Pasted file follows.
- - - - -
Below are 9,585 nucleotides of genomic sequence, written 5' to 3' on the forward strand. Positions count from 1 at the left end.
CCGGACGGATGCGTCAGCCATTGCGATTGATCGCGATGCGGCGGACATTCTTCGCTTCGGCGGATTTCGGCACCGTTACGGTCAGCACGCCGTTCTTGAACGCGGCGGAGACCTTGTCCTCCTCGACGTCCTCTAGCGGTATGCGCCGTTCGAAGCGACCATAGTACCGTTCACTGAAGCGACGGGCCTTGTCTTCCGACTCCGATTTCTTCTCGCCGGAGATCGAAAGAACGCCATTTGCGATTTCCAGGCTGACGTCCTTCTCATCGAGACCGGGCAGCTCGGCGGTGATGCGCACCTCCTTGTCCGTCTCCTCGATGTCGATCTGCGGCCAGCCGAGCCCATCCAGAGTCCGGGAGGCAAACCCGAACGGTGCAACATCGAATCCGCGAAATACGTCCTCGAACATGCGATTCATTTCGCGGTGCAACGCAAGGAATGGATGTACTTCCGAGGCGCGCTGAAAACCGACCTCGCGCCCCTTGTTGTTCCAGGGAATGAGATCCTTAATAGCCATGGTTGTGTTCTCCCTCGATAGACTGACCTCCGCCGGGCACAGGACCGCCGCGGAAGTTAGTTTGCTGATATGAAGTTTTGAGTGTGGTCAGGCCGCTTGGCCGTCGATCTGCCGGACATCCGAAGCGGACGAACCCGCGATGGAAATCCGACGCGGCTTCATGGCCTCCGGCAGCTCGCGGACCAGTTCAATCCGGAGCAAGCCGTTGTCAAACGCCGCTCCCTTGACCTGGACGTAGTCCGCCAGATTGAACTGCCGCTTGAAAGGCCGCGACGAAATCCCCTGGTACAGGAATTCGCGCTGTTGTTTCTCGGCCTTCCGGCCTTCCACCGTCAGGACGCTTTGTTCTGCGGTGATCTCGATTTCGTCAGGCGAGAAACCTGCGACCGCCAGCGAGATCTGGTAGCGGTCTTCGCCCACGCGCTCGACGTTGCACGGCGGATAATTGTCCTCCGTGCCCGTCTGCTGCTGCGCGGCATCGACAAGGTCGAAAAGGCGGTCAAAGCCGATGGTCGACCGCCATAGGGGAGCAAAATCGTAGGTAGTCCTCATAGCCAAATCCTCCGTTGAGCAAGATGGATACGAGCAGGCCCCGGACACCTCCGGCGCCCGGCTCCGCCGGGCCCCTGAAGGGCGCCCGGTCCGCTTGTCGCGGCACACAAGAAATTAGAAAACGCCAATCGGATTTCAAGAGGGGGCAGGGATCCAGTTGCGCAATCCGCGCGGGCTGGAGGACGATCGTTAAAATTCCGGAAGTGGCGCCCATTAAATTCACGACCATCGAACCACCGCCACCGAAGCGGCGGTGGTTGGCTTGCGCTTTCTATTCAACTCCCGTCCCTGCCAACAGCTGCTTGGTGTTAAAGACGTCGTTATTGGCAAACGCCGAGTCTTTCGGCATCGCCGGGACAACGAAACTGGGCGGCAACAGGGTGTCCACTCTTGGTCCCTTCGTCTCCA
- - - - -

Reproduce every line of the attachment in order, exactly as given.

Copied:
Below are 9,585 nucleotides of genomic sequence, written 5' to 3' on the forward strand. Positions count from 1 at the left end.
CCGGACGGATGCGTCAGCCATTGCGATTGATCGCGATGCGGCGGACATTCTTCGCTTCGGCGGATTTCGGCACCGTTACGGTCAGCACGCCGTTCTTGAACGCGGCGGAGACCTTGTCCTCCTCGACGTCCTCTAGCGGTATGCGCCGTTCGAAGCGACCATAGTACCGTTCACTGAAGCGACGGGCCTTGTCTTCCGACTCCGATTTCTTCTCGCCGGAGATCGAAAGAACGCCATTTGCGATTTCCAGGCTGACGTCCTTCTCATCGAGACCGGGCAGCTCGGCGGTGATGCGCACCTCCTTGTCCGTCTCCTCGATGTCGATCTGCGGCCAGCCGAGCCCATCCAGAGTCCGGGAGGCAAACCCGAACGGTGCAACATCGAATCCGCGAAATACGTCCTCGAACATGCGATTCATTTCGCGGTGCAACGCAAGGAATGGATGTACTTCCGAGGCGCGCTGAAAACCGACCTCGCGCCCCTTGTTGTTCCAGGGAATGAGATCCTTAATAGCCATGGTTGTGTTCTCCCTCGATAGACTGACCTCCGCCGGGCACAGGACCGCCGCGGAAGTTAGTTTGCTGATATGAAGTTTTGAGTGTGGTCAGGCCGCTTGGCCGTCGATCTGCCGGACATCCGAAGCGGACGAACCCGCGATGGAAATCCGACGCGGCTTCATGGCCTCCGGCAGCTCGCGGACCAGTTCAATCCGGAGCAAGCCGTTGTCAAACGCCGCTCCCTTGACCTGGACGTAGTCCGCCAGATTGAACTGCCGCTTGAAAGGCCGCGACGAAATCCCCTGGTACAGGAATTCGCGCTGTTGTTTCTCGGCCTTCCGGCCTTCCACCGTCAGGACGCTTTGTTCTGCGGTGATCTCGATTTCGTCAGGCGAGAAACCTGCGACCGCCAGCGAGATCTGGTAGCGGTCTTCGCCCACGCGCTCGACGTTGCACGGCGGATAATTGTCCTCCGTGCCCGTCTGCTGCTGCGCGGCATCGACAAGGTCGAAAAGGCGGTCAAAGCCGATGGTCGACCGCCATAGGGGAGCAAAATCGTAGGTAGTCCTCATAGCCAAATCCTCCGTTGAGCAAGATGGATACGAGCAGGCCCCGGACACCTCCGGCGCCCGGCTCCGCCGGGCCCCTGAAGGGCGCCCGGTCCGCTTGTCGCGGCACACAAGAAATTAGAAAACGCCAATCGGATTTCAAGAGGGGGCAGGGATCCAGTTGCGCAATCCGCGCGGGCTGGAGGACGATCGTTAAAATTCCGGAAGTGGCGCCCATTAAATTCACGACCATCGAACCACCGCCACCGAAGCGGCGGTGGTTGGCTTGCGCTTTCTATTCAACTCCCGTCCCTGCCAACAGCTGCTTGGTGTTAAAGACGTCGTTATTGGCAAACGCCGAGTCTTTCGGCATCGCCGGGACAACGAAACTGGGCGGCAACAGGGTGTCCACTCTTGGTCCCTTCGTCTCCA